The convergence algorithm uses a series of introduce messages among selected nodes in the network. A node X that wishes to join the network initially detects the presence of another node Y and establishes a link to it, as described previously. To integrate itself into the naming system, node X sends an introduce message to introduce itself to Y. Node Y then finds the node in its contact table closest to X and clockwise from Y. This causes a limited cascade of messages from one node to another, proceeding in a clockwise sequence around the ring with each node in the sequence being introduced to X. When the process ends. X knows the identity of its immediate clockwise and counterclockwise neighbors.

Primitives and Algorithms for Naming System Convergence

The naming system can utilize the following primitives.

  • node NextClockwise(Node X), node NextAntiClockwise(Node X)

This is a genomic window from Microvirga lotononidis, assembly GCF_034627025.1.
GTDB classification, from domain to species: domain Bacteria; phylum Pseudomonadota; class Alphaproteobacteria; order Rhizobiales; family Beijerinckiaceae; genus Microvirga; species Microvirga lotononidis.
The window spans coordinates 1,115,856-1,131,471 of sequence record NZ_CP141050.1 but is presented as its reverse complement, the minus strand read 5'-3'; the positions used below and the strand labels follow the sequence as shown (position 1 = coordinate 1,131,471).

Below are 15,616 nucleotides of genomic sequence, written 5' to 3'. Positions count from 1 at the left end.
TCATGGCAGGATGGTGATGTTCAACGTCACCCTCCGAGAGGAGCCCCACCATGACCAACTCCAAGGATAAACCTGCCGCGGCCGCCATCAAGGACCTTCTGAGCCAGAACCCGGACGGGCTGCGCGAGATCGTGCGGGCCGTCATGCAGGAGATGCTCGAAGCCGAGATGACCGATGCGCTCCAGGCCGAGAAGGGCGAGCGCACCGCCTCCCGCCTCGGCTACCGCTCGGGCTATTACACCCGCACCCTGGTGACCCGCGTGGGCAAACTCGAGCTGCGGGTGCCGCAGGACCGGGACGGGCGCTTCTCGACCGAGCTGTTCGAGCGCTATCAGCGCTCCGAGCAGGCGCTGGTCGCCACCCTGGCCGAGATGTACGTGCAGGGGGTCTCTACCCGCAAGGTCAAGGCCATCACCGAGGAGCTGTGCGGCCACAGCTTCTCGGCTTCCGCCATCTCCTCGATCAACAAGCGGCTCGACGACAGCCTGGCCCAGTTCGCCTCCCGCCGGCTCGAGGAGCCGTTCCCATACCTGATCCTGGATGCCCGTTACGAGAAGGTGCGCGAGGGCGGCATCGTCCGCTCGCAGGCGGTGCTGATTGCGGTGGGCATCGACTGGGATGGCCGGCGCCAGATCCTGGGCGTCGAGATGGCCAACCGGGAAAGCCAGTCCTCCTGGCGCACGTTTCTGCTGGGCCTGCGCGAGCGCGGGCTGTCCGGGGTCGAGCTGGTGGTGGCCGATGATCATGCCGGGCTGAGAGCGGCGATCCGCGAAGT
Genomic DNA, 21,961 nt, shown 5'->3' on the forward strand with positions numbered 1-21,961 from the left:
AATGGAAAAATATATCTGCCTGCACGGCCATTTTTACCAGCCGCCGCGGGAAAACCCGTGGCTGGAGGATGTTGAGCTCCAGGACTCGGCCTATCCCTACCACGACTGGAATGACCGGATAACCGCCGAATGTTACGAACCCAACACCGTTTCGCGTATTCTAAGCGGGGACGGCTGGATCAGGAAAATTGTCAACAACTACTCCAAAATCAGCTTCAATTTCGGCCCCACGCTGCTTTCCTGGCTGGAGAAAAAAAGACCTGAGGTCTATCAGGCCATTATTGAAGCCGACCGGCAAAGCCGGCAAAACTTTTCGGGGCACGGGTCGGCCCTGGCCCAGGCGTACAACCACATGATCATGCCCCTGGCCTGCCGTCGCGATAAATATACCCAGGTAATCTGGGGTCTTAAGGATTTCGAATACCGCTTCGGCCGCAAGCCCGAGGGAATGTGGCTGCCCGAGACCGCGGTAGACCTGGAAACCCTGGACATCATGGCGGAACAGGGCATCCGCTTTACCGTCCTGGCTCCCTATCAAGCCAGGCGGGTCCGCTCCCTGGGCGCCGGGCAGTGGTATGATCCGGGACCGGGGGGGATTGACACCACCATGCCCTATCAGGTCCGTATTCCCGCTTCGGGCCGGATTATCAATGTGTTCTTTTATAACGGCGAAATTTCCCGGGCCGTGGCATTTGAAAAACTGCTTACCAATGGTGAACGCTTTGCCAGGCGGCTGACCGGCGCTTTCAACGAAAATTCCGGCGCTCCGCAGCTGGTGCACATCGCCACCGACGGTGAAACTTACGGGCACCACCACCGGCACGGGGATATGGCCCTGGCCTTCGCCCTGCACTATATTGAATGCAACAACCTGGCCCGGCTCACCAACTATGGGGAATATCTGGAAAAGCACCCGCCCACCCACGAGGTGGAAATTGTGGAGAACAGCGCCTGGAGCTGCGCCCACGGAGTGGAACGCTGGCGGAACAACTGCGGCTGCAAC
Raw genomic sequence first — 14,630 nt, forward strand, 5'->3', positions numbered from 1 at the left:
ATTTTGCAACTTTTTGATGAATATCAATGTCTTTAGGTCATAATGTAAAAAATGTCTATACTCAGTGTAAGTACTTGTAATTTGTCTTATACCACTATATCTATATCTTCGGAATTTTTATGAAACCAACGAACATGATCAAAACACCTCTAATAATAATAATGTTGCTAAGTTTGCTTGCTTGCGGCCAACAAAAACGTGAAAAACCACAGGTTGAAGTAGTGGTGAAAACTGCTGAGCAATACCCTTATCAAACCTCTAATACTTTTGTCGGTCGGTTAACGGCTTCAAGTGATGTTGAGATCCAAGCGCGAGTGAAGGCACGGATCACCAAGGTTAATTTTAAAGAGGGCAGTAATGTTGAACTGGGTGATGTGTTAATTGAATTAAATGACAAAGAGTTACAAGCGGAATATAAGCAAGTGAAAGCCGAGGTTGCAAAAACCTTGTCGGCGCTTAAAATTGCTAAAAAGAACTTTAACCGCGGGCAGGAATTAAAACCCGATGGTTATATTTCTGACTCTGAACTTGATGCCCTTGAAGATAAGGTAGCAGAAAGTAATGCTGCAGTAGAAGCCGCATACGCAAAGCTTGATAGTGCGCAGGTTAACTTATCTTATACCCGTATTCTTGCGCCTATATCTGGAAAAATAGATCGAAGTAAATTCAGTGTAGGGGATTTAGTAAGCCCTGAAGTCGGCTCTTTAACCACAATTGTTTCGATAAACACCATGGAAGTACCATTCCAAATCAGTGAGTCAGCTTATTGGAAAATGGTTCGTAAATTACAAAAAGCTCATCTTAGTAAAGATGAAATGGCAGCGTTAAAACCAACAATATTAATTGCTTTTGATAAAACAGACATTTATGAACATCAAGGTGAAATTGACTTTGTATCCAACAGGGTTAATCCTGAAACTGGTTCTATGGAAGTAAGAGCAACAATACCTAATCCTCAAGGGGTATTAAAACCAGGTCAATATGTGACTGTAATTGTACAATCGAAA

This method returns the node whose key is closest to X's key in either the clockwise or counterclockwise direction:

  • Introduce (Node source, Node dest, Node new)

Node source introduces dest and new to each other by sending a message to dest. This message is sent over a dedicated circuit. Node dest may then choose to add new to its contact list. It will typically do so, unless its contact list is already full, and correctly (logarithmically) distributed.

A AddToContactList (Node source) method causes a node to add source to its contact

Using these primitives, the following algorithm provides a simplified implementation of convergence in various embodiments.

JoinNetwork (node X) // X calls this on itself to join network
{
Y = node whose presence the X's link layer detects
introduce (source = X, dest = Y,. about X) // X
introduces itself to Y
}
// performed by dest when it receives introduce(source, dest,
about)
onRecieveIntroduction (from, new)
{
if (contact list becomes more logarithmically distributed)
AddToContactList (from)
Y = NextClockwise (new)
if Y < from II in this context, from is Xi “<” = “clockwise
of”
introduce (self, from, Y)
}

Managing A Densely-Populated Broadcast Communication Medium